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Business leaders share the secrets of presentation success

If you’re looking to improve your business presentation skills, here are the secrets of how some top executives did just that.

5 min read



Here are public-speaking insights from executives from a variety of industries.


Have you ever received a pivotal piece of advice that changed your thinking, influenced your actions and helped you succeed? “Aha” moments like these frequently come from tuning into the wisdom of our colleagues.

If you’re looking to improve your business presentation skills, today you’ll learn the secrets of how some top executives did just that.

Over the years, I’ve worked with many stand-out business leaders who became confident and engaging presenters and used those skills to achieve goals and grow their careers. Recently I asked a group of leaders I’ve coached over nearly 20 years to share some of their best presentation tips and advice. These men and women are responsible for delivering communications that are crucial to the health of their organizations, which range from nonprofits to Fortune 100 companies.

Here are the valuable insights they revealed. Get ready to be inspired!

What’s a practical public speaking lesson you’ve learned?

Don’t yell.

“It’s funny how we tend to raise our voices and start ‘yelling’ at the audience to make it seem like a presentation. You’ll make a stronger connection when you talk to a crowd of a thousand like you were talking to your best friend.” — Paul Gottsegen, senior vice president and chief marketing officer, Mindtree

Practice builds confidence.

“Knowing my material inside and out along with practice, practice, practice gave me the confidence I needed to get in front of the audience. Drafting my speech early allowed me the time to refine my presentation and to become very comfortable with it.” – Vicki Redding, vice president, apparel, Vans

Edit to boost impact.

“It’s extremely helpful to have video editing experience – at least once. Going through the process of creating a short, powerful story based on a longer interview makes you appreciate how important it is to be direct, compelling and high energy.”  — Jeff Lennard, vice president, strategic industry initiatives, National Association of Convenience Stores

Expect the unexpected.

“Things do not always go as planned, even for the most seasoned speakers, performers and entertainers. Be prepared for anything!” – Elisse E. Glennon, vice president and chief administrative officer, NJ Sharing Network

Get more practical speaking tips from this article: “3 Presentation Peeves”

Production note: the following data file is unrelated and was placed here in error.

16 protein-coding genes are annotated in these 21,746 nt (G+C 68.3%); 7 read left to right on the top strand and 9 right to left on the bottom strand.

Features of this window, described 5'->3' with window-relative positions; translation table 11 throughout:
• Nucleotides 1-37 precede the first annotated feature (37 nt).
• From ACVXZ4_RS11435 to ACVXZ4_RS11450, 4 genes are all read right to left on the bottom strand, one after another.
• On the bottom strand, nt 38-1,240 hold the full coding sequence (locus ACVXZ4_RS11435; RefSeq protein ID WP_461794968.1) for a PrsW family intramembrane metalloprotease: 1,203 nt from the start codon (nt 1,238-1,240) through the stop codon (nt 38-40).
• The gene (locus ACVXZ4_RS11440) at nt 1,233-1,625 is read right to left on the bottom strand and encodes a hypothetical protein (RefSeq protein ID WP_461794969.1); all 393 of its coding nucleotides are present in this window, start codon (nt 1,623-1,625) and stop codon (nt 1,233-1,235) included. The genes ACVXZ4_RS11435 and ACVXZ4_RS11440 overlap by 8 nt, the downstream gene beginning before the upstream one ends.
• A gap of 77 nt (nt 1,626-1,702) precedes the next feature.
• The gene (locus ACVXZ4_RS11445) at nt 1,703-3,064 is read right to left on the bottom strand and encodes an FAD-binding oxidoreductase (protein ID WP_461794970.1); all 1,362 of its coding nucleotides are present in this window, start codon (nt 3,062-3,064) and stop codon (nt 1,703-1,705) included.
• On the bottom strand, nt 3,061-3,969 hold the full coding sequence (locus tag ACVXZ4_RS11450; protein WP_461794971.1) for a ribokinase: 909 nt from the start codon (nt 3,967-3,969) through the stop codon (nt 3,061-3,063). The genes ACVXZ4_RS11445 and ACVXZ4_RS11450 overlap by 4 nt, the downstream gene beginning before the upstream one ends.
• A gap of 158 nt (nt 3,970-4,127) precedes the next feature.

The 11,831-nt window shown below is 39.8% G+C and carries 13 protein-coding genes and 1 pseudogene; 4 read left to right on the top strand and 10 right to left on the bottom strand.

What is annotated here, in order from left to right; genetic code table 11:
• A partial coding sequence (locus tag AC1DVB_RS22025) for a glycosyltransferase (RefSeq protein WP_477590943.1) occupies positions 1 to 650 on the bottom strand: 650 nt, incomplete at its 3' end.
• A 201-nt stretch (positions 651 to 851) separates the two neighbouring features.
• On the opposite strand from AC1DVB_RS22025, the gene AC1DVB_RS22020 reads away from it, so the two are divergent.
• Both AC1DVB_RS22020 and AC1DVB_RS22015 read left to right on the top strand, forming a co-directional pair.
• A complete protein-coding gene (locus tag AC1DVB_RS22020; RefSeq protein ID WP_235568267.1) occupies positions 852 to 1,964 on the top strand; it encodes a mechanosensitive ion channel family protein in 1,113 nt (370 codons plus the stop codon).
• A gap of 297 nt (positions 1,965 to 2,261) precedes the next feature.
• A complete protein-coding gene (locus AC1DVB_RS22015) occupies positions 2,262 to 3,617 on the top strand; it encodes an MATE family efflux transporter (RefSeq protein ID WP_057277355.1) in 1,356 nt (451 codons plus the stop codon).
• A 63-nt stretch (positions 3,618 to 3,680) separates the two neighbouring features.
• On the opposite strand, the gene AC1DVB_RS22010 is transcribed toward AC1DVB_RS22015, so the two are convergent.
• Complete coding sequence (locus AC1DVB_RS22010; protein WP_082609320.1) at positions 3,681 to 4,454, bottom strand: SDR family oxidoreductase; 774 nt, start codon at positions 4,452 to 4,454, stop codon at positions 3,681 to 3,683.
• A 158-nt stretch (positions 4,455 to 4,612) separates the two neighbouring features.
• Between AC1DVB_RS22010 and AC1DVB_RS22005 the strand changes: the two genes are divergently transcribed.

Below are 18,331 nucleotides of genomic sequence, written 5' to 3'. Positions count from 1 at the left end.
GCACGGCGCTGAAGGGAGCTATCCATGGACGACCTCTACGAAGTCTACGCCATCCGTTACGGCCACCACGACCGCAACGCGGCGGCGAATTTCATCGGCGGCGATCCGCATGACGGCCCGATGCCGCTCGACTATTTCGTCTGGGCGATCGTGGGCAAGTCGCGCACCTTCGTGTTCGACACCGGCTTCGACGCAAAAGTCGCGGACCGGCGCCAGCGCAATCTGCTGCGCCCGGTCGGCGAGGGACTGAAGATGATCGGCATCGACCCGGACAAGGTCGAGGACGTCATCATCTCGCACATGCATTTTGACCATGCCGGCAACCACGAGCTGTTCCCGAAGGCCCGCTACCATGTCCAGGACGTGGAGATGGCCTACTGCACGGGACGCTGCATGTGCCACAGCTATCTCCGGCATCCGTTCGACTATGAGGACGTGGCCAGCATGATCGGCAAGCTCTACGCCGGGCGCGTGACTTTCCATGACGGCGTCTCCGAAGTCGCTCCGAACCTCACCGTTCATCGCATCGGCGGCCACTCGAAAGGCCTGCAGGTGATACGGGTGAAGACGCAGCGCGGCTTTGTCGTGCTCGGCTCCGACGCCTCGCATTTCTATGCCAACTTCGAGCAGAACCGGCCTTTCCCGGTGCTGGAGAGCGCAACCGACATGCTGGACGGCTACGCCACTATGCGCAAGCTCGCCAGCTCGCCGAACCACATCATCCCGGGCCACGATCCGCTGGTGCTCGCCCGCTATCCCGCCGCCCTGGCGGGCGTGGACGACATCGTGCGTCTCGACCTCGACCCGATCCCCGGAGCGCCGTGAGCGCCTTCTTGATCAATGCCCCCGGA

What do you know now that you wish you had known earlier in your career?

The audience is on your side.

“The audience is rooting for you; they will look past minor mistakes, so don’t focus on perfection. Instead, focus on the audience and giving them something of value, rather than trying to ‘survive’ a presentation. When it’s the latter, the audience wants it to be over even before you do!” — Jeff Lennard

Be yourself to achieve your goals.

“Today, I know that success comes from within and not from others. Being my authentic self is the true path to success.” — Andrea Conners, president, Athena International

The more you do it, the easier it gets.

“Presenting may be scary, but it won’t kill you! This is coming from someone who was terrified of public speaking. Get out of your comfort zone and embrace opportunities to speak in public, because the more you do it the more comfortable you become.” – Vicki Redding

Learn more confidence strategies from this article: “Book Review: Enhancing Your Executive Edge”

What advice can you share with business leaders who just are starting to embrace public speaking?

Relationships matter: cultivate a circle of advisors.

“Asking for advice is not a weakness! The best decisions are made from a diverse viewpoint to understand all perspectives. Collaboration is the key to success, and the best leaders seek input from all stakeholders.” — Andrea Conners

More is not better.

“Always keep your presentation simple and to the point. The audience will lose interest if your speech is long and rambling. Instead, make it interesting and include a memorable tagline that makes the message clear.”  — Becky Youngblood, project manager-sustainability, International Paper

Adjust your attitude.

“Don’t look at the job of public speaking as a burden. Rather, seize the unique opportunity you have to share your message and connect with people.” – Elisse E. Glennon

Don’t let fear of failure hold you back.

“Be brave. You are going to have some royal screw-ups along the way — that’s the only way to learn. You will definitely learn if you get out in the fray.” — Paul Gottsegen

Get more business presentation advice from this article: “5 Persuasive Communication Lessons for Today’s Business Environment”

Here’s what I took away from the experience of gathering these presentation secrets: There are countless tips and strategies that can drive presentation success, enough for everyone to have their own favorites. It pays to be always on the lookout for new ideas to make your own and elevate your presentation success.

In fact, here’s my tip: if you are a seasoned presenter, make a point of sharing your best strategies with your team to improve their skills. And if you’re just getting started with business presenting, be sure to actively seek out the advice of experts who can help you grow.


Stephanie Scotti is a strategic communication advisor specializing in high-stake presentations. She has 25-plus years experience of coaching experience and eight years teaching presentation skills for Duke University. She has provided presentation coaching to over 3,000 individuals in professional practices, Fortune 500 companies, high-level government officials and international business executives. Learn more at and

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